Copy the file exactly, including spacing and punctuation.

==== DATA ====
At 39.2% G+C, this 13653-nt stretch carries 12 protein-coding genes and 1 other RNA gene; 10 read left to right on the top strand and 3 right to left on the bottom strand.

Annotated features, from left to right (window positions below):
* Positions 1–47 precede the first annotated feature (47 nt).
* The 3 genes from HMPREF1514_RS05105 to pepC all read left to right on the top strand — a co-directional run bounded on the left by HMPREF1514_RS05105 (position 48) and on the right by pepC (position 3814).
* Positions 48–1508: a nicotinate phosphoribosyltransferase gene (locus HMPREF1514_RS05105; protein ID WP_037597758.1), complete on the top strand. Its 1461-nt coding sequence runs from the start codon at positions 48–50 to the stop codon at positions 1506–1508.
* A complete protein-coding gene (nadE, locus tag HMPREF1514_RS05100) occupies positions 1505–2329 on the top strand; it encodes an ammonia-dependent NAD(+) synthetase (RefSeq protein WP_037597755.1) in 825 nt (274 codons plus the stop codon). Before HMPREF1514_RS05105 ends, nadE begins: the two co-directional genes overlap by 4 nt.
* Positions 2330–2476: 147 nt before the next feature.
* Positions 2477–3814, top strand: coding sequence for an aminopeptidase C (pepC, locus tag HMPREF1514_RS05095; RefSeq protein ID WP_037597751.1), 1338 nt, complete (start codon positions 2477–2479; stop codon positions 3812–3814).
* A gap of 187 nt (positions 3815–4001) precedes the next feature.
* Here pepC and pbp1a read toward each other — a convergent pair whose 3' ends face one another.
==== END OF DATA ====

At 39.2% G+C, this 13653-nt stretch carries 12 protein-coding genes and 1 other RNA gene; 10 read left to right on the top strand and 3 right to left on the bottom strand.

Annotated features, from left to right (window positions below):
* Positions 1–47 precede the first annotated feature (47 nt).
* The 3 genes from HMPREF1514_RS05105 to pepC all read left to right on the top strand — a co-directional run bounded on the left by HMPREF1514_RS05105 (position 48) and on the right by pepC (position 3814).
* Positions 48–1508: a nicotinate phosphoribosyltransferase gene (locus HMPREF1514_RS05105; protein ID WP_037597758.1), complete on the top strand. Its 1461-nt coding sequence runs from the start codon at positions 48–50 to the stop codon at positions 1506–1508.
* A complete protein-coding gene (nadE, locus tag HMPREF1514_RS05100) occupies positions 1505–2329 on the top strand; it encodes an ammonia-dependent NAD(+) synthetase (RefSeq protein WP_037597755.1) in 825 nt (274 codons plus the stop codon). Before HMPREF1514_RS05105 ends, nadE begins: the two co-directional genes overlap by 4 nt.
* Positions 2330–2476: 147 nt before the next feature.
* Positions 2477–3814, top strand: coding sequence for an aminopeptidase C (pepC, locus tag HMPREF1514_RS05095; RefSeq protein ID WP_037597751.1), 1338 nt, complete (start codon positions 2477–2479; stop codon positions 3812–3814).
* A gap of 187 nt (positions 3815–4001) precedes the next feature.
* Here pepC and pbp1a read toward each other — a convergent pair whose 3' ends face one another.